net on a dead lap-dog; she begins thencefor-
ward to be considered as a prodigy in her little
circle; surrounded with fond and flattering
fViends, every avenue to truth is shut out ; she
has no opportunity of learning that her fame is
derivod not from her powers, but her position ;
and that when an impartial critic shall have
made all the necessary deductions, such as —
that she is a neighb >ur, that she is a relation,



I that she is a female, that she is yoong, that aha
I has had no advantages, that she is pretty per-
I haps — when her veraee come to be stripped of
all their extraneous appendages, and the hit
author is driven off her * vantage ground* of
partiality, sex, and favour, she will commonly
sink to the level of ordinary capacities. Whife
those more quiet women, who hsve meekly sat
down in the humble shades of prose and |hii.
dence, by a patient perseverance in rational stu-
dies, rise afler wards much higher in the scale
of intellect, and acquire a much larger stock of
sound knowledge for far better purposes than
mere display. And though it may seem a con-
tradiction, yet it will generally be found true,
that girls who take to scribble, are the least stn-
dious, the least reflecting, and the least rational.
They early acquire a false confidence in theb
own unassisted powers : it becomes more grati-
fying to their natural vanity to be always pear>
ing out their minds on paper, than to be draw-
ing into them fresh ideas from richer soorcee.
The original stock, small perhaps at first, is
soon spent The subsequent efforts |;row more
and more feeble, if the mind which is oontinQ.
ally exhausting itselC be not also contimtaUy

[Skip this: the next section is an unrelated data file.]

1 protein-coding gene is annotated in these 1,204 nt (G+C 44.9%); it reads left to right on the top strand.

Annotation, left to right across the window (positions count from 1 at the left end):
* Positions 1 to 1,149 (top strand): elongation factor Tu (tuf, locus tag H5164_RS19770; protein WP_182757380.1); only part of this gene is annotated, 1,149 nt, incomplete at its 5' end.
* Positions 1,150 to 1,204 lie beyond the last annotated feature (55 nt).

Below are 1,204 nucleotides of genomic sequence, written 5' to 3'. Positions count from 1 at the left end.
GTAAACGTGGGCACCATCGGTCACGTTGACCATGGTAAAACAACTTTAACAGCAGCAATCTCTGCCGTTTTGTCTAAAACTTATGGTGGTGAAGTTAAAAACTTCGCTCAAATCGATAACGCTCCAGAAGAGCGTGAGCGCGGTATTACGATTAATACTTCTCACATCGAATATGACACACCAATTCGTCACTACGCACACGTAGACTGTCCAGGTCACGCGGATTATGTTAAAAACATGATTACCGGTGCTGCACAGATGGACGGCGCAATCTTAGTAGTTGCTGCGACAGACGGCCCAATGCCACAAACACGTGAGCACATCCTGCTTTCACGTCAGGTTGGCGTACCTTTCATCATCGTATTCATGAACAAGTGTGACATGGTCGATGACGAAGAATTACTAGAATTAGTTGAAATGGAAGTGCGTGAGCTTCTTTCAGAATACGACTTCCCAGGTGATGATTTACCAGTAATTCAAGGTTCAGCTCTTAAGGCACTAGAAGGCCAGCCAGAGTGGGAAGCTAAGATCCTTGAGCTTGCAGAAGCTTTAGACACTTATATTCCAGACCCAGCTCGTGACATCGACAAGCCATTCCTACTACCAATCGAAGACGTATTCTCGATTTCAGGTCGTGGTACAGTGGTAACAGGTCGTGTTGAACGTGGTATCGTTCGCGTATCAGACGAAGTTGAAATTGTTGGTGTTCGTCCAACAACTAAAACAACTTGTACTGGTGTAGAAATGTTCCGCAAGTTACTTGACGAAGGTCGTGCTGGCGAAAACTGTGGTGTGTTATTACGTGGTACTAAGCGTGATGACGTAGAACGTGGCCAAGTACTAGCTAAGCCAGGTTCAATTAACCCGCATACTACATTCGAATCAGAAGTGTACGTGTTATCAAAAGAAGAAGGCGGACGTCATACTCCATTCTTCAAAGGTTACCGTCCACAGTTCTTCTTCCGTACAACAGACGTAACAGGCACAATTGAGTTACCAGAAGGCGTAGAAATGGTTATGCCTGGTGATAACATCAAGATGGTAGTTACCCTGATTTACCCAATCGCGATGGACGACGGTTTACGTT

replenished ; till the latter compositions become
little more than reproductions of the same ideaa^
and fki|(ter copies of the same images, a little
varied and modified perhaps, and not a little di
luted and enfeebled.

It will be necessary to combat vigilantly thai
favourite plea of lively ignorance, uiat stedj it
an enemy to originality. Correct the judginenl,
while you humUe the vanity of the young ub-
taught pretender, by convincing her that thoas
halflfbrmed thoughts and undigMted ideaawh.ch
she considers as proofs of her invention, prove
only, that she wants taste and knowledge. That
while conversation must pdish and reflecticn
invigorate her ideas, she most improve and en-
large them by the accession of varioos kinds of
virtue and elegant literature ; and that the cul-
tivated mind will repay with large interest the
seeds sown in it by judicious study. Let it be
observed, I am by no means encouraging ^onng
ladies to turn authors: I am only remmding
them, that

Aatbon befbre they write diould read.

I am only putting them in mind that to be Ig-
norant is not to bb original

These eelf-taaght, and self-dependant scrib-
biers pant fbr the onmeriled and unattainable
praise of fiincy and of genius, while they disdain
the commendation of judgment, know ledge, and
perseverance which would probably be within
their reach. To extoK admiratir*u they are ac-
customed to boast of an impossible rapidity in
composing ; and while they insinuate how Uttle
time their performances cost them, they intend
you should infer how perfect they might have
made them had they condescended to the drud^
ery of application: but application with them
implies defect of genius. They take superfluous
pains to convince you that there was neither
learning nor labour employed in the work fbr
which they solicit your praise : Alas ! the judi*
cious eye too soon perceives it ! though it does
not perceive that native strength and mother



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96*



wit, whioh in works of real genius make some
unenos for the negligence, which jet they do
not justify. But instead of extolling those effu-
■ions ibr their facility, it would be kind in
friends rather to blame them for their crudeness :
and when the ^oung candidates for fame, are
eager to prove in how short a time such a poem
has been struck off, it would be well to regret
that they had not either taken a longer time, or